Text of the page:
There are also some unique aspects to divination that are not covered in other books or reading methods. For example, what is the meaning of lots of cards of the same number? Of the same suit? A majority of Major Arcana cards? This information is fully laid out in this book. There’s also information on how to judge time, one of the most difficult aspects of any Tarot reading.
Unlike other decks, the Golden Dawn Magical Tarot is specifically designed for working magick. One of the features of the deck is the specific color design. It uses "flashing colors" that can result in altered states of consciousness simply by looking at them (really). ASCs are important for magical rituals and can really help in astral project. No other deck I know of uses color in this way.
The book that comes with this set includes a basic introduction to ceremonial magick, including banishing rituals, a Tarot consecration ritual, a meditation, skrying and pathworking. Other decks may be used for these purposes. The Golden Dawn Magical Tarot is designed for these purposes as well as for divination.
The symbolism on the Major Arcana cards is firmly based on previous decks but is filtered through the Golden Dawn’s syncretism. Some cards are dramatically different. The Fool shows an innocent infant controlling a dangerous wolf. The Magician shows waves of energy sweeping from the mage’s hands, with traditional Golden Dawn tools on a transparent altar. The Lovers shows Perseus fighting a multi-headed dragon to rescue Andromeda who is bound to a rock. The Chariot explodes with dynamic movement, something sorely lost in Smith’s staid vision.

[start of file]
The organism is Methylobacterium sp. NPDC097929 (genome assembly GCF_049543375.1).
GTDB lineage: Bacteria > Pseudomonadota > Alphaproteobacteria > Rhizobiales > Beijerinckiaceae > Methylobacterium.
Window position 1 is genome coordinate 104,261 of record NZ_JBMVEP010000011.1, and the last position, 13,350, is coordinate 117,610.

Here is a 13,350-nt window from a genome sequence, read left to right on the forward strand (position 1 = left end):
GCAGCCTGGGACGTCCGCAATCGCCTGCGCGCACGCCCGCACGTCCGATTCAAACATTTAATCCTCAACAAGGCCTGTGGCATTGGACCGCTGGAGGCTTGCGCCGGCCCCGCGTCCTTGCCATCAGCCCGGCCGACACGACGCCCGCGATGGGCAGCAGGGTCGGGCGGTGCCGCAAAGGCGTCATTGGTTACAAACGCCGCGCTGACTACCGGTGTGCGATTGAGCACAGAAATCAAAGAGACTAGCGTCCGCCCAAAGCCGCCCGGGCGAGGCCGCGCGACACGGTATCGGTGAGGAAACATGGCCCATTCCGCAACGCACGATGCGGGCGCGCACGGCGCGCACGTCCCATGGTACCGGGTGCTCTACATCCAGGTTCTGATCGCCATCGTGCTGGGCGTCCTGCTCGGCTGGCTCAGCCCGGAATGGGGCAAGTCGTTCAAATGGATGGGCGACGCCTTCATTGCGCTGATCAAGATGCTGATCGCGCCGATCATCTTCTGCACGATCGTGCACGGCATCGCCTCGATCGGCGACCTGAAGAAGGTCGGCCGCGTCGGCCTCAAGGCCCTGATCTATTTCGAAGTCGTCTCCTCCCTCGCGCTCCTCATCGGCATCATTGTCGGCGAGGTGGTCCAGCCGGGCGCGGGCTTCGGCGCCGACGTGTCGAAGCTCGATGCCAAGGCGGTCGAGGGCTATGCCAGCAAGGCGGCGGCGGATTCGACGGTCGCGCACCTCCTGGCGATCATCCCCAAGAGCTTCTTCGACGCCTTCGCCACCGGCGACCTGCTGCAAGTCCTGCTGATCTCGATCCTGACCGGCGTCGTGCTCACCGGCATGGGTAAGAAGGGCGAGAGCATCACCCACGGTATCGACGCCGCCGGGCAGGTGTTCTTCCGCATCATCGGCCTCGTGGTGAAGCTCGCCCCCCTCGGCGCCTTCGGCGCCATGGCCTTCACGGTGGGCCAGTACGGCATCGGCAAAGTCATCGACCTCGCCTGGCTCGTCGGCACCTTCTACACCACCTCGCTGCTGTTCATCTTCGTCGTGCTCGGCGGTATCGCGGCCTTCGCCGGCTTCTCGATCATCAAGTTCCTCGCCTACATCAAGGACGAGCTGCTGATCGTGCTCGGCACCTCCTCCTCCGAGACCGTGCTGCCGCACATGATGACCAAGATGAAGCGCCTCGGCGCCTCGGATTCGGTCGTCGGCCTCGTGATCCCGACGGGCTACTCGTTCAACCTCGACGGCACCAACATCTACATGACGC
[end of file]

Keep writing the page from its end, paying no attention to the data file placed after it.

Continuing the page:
As with all art, either you’ll love it or you’ll hate it. The style seems to be a more advanced primitive style, simple just as our deepest emotions are simple and powerful. One aspect of this deck that really strikes is the way the eyes of the characters are represented. The eyes! No matter the character, the eyes are the same. Simple, almond shaped, and they stare right to and through your soul. There is an uncanny depth to them that asks—demands!—that you seek ever more in the cards…and more in yourself.
There are two versions of the Temperance card in this deck. This is specifically for use in a Golden Dawn initiation. No other deck I know of offers both of these cards. By the way, with today’s technology I suggest scanning and printing out the image in a muchlarger size. Trying to impress someone psychologically and psychically isn’t as effective when you point out a tiny symbol as opposed to a large image.
To sum up, this is a great deck for doing divinations if you’re not addicted to pictures on the Minor Arcana cards. It’s great for doing magickal, ritual, and initiatory work. If you’re following the Golden Dawn system, this is the best current deck to use. It’s also a valuable item for those looking at the transition between traditional Tarot and the RWS-style Tarot. It’s the deck that was used by Waite and Smith. The book includes a great introduction to ceremonial magick as well as the Tarot. However, to really work with this deck requires some study. If you do not wish to do such study and prefer to only give intuitive readings based on pictures, or if you are not attracted to the deep, rich colors or style of the art, you might prefer another deck.